That's how i tryed it. In the swiss scene it was harder, but just by sitting there, also some people started talking with me. so i know pretty many swiss dancers by now, french also, and a whole lot of the freiburg scene. so when i go now someplace it's pretty easy to get to know new people. I don't know if it mattered, but i'm pretty young, so conversations here started often of with that :?. you could try though to talk about the music, ask how long they dance...
    just give it a try, i wish you good look :D
  11. tacad

    tacad New Member

    So when you're in a new place you just walk up to people and start talking with them? I'm working on this. I did this Tuesday night but not last night. It's much more fun to talk to people and not only dance.
  12. luh

    luh Active Member

    yeah, that's what i do. The only thing i can do. When you are going to a place - alone. You do dance, but after a while, you feel kinda strange. I also do talk while dancing a little. take them into side by side charleston, talk a little, and if it feels alright, i go later on to her, and talk.
    Swing ettiquette helps leaders, you are considered to bring the follower back to her seat. So if you talked already, and bring her back, talking maybe while bringing her back, than just take a seat and sit down, and talk. talking to one of a group can help enourmously.

    remembering, that i asked one lady, and afterwards, all the friends of her asked me for a dance :D. And with some of them i'm still in contact. :D
  13. africana

    africana New Member

    I don't why but I just don't like "talking up" people before or after dancing with them, in fact I don't like talking if I don't have to and I don't feel like it

    Unless they are really interesting people, if they seem sorta bright. You have to understand, in many salsa scenes the best dancers aren't what I'd consider ultimate conversation partners :roll: so any attempt at being deep is often short lived, as it should be cos I want to dance

    And that's perfect cos I can "hit n run" - dance with em, and ditch em right after :p Although there are those few guys (and gals) who occassionally talk the ear off. So maybe I'll just nod my head and feign mild interest :oops: :lol:

    -Actually the most annoying thing about trying to strike up a conversation in a club is the fact that I have to shout over the loud music (which I'd probably rather be dancing to) in order to say anything meaningfully in reply.

    But there are some exceptions...
  14. Pebbles

    Pebbles New Member

    It's nice of you to hold such high opinions of your fellow dancers.
  15. africana

    africana New Member

    it is what it is :?
  16. alemana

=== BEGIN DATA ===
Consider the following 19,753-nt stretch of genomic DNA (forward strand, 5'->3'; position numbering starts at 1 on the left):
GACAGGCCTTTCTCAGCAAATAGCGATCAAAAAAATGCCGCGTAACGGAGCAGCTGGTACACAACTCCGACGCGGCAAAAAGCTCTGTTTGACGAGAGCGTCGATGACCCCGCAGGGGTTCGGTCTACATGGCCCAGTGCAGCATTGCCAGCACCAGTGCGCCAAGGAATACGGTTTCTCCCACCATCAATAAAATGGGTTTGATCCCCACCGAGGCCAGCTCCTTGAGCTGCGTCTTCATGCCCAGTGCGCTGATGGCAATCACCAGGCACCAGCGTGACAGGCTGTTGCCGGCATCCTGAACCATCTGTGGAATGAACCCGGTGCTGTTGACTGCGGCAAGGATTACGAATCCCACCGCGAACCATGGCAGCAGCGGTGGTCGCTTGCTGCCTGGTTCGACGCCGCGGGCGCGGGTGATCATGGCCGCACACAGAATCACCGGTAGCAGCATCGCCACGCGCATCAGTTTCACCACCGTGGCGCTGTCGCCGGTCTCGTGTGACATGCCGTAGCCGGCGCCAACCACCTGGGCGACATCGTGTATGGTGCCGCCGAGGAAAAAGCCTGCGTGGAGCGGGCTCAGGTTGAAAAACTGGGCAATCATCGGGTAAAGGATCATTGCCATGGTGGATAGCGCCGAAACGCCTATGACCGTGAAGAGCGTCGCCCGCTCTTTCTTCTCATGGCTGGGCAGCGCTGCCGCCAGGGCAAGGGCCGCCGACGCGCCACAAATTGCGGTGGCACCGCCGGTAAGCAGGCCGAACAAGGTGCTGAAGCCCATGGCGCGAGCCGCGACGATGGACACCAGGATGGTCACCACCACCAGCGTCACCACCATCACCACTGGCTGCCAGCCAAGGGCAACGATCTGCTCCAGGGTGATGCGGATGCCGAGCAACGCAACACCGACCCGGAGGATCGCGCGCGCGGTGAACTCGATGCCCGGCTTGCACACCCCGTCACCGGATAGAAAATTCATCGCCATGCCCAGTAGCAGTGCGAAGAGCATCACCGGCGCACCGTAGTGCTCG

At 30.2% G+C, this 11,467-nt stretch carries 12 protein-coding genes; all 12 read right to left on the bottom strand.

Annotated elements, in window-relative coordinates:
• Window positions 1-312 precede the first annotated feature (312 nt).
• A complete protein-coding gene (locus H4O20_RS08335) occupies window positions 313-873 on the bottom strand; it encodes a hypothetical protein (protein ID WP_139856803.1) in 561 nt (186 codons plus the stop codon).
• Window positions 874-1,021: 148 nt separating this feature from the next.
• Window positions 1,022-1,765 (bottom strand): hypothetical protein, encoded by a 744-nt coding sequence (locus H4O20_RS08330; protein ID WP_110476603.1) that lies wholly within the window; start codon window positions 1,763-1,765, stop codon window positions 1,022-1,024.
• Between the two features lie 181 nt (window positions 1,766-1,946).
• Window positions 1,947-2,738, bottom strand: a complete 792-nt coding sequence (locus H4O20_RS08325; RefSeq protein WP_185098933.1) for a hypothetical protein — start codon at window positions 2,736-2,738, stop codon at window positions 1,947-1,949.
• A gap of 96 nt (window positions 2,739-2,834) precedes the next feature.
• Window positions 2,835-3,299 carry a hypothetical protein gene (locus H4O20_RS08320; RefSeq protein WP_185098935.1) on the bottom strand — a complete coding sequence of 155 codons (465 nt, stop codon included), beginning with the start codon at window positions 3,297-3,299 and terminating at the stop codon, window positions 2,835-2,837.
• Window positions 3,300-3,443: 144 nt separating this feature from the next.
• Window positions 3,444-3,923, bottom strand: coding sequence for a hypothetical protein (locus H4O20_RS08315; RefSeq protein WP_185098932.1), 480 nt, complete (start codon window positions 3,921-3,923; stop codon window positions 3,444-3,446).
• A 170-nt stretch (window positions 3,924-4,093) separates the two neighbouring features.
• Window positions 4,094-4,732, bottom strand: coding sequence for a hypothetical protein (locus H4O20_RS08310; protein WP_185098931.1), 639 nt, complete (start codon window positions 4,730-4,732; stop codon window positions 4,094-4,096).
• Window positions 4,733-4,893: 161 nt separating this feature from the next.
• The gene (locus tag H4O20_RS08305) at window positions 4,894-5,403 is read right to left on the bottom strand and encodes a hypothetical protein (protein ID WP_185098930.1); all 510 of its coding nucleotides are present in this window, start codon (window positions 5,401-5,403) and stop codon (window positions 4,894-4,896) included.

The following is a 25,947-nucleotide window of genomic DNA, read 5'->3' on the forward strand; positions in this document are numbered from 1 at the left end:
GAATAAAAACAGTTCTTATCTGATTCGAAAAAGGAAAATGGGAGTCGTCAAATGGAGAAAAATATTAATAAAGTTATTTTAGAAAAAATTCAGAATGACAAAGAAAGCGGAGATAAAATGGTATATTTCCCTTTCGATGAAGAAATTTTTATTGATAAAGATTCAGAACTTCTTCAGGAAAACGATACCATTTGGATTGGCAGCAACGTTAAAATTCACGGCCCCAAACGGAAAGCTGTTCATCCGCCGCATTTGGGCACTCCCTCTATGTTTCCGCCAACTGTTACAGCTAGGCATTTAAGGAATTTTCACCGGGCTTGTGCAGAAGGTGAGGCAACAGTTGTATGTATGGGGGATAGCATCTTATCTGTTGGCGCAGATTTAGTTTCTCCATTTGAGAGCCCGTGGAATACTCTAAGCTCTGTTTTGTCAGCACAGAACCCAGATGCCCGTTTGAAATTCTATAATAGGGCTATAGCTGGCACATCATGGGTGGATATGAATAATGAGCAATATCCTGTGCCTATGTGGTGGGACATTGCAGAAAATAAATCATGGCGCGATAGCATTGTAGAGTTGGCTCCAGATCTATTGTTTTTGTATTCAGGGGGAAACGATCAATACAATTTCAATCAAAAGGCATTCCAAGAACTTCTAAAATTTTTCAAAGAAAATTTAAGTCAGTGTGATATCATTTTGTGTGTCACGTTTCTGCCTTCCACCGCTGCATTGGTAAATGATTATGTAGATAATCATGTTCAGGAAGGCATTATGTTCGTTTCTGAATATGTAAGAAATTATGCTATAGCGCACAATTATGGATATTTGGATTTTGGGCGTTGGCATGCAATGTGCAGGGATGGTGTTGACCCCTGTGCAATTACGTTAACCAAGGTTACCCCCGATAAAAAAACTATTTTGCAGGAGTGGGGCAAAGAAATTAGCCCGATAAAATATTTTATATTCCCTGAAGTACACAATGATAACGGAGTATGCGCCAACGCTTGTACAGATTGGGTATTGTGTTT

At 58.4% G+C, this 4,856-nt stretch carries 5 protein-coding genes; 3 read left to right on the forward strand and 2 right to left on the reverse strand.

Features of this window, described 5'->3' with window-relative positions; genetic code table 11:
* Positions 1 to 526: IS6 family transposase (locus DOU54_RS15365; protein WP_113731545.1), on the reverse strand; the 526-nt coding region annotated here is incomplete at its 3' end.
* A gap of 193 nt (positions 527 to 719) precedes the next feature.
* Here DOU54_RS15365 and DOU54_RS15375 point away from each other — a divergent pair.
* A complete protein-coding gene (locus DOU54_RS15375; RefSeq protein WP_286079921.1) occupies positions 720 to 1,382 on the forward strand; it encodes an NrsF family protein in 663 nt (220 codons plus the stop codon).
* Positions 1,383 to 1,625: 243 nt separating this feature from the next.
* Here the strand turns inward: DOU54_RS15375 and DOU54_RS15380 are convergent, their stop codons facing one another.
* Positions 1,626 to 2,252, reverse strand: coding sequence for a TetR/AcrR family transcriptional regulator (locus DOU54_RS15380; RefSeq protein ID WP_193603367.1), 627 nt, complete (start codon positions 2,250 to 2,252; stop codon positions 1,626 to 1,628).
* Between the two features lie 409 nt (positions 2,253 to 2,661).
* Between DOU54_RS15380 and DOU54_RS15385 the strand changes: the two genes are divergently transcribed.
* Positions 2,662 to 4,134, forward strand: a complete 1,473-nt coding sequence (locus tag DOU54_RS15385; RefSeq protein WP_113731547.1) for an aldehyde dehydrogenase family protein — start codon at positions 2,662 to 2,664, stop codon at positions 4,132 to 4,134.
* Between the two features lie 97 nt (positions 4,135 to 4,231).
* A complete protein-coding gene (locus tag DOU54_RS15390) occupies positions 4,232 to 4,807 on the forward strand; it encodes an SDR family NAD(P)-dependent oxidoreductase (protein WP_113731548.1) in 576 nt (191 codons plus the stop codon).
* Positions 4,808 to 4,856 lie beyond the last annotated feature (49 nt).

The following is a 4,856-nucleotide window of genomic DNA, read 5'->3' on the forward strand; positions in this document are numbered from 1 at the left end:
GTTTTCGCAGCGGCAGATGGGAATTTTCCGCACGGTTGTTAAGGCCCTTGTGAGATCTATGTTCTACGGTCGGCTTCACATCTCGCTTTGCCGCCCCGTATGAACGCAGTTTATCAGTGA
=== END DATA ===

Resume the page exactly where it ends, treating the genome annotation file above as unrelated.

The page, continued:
alemana New Member

    relieved to hear i am not the only one with this opinion.. and here i thought they didn't want to talk to *me* because i'm some kind of freak.
  17. africana

    africana New Member

    being a freak is ok :lol: it certainly more interesting

    dancing necessitates having separate lives: my dancing life with people I wouldn't hang with and my "normal" life with "normal" people
  18. It appears to me that sometimes, the "women asking men" to dance thing will vary from locale to locale based on supply and demand. I think in some places, the followers outnumber the leads that it results in there being no stigma attached to ladies asking the men to dance.

    I myself haven't asked a man to dance (if I have then I don't remember it). When I go out dancing, most of the time I find myself having to beg people to let me sit out a song so I can catch my breath. I attribute this phenomenon to the fact that there are so many leads wanting to get their groove on that the women at most of the clubs here don't have to wait very long to be asked :)

    Aside from the fact that like many women, I have been socially programmed to wait to be pursued, I am hesitant asking a man to dance for another reason: I feel there is a certain inconsistency in my taking the initiative to ask for the dance and then, upon reaching the dance floor, relinquishing all control of the dance to the lead as I'm supposed to do since I'm the follower. It's kind of like inviting people to come over for a dinner party and then relinquising control to the guests regarding the dinner's menu, time, location, entertainment etc. I personally feel that if I ask, I have to host and it's hard to host a dance when I'm not leading it--does that make sense?
  19. alemana

    alemana New Member

    very interesting! never thought of it that way!

    i have to say, for myself, getting over my hesitation to ask was pretty much the turning point in my social dance career. but people are different and i appreciate that not every follower desires to construct her social dancing in this way.
  20. africana

    africana New Member

    this makes a lot of sense to me, have thought about it too!

    Maybe that's why my asking has to do with with particular skills or style the lead has, and how well it meshes with my current mood (yes it's all about me :p )

    Sorta like choosing and ordering something specific from a menu at the restaurant, you have some expectation of what you might get.
    A little different if someone else picks the restaurant and orders for you. I'll compare that to when I get asked and I have no idea what to expect (yeah bad analogy but you see what I mean?)